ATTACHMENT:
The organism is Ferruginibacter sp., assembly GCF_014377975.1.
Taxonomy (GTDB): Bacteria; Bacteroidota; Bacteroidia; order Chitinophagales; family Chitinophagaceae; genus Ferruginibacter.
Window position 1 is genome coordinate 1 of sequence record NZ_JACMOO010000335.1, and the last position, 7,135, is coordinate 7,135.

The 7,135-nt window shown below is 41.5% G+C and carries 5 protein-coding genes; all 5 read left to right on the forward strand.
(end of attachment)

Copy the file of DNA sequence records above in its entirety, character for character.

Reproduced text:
The organism is Ferruginibacter sp., assembly GCF_014377975.1.
Taxonomy (GTDB): Bacteria; Bacteroidota; Bacteroidia; order Chitinophagales; family Chitinophagaceae; genus Ferruginibacter.
Window position 1 is genome coordinate 1 of sequence record NZ_JACMOO010000335.1, and the last position, 7,135, is coordinate 7,135.

The 7,135-nt window shown below is 41.5% G+C and carries 5 protein-coding genes; all 5 read left to right on the forward strand.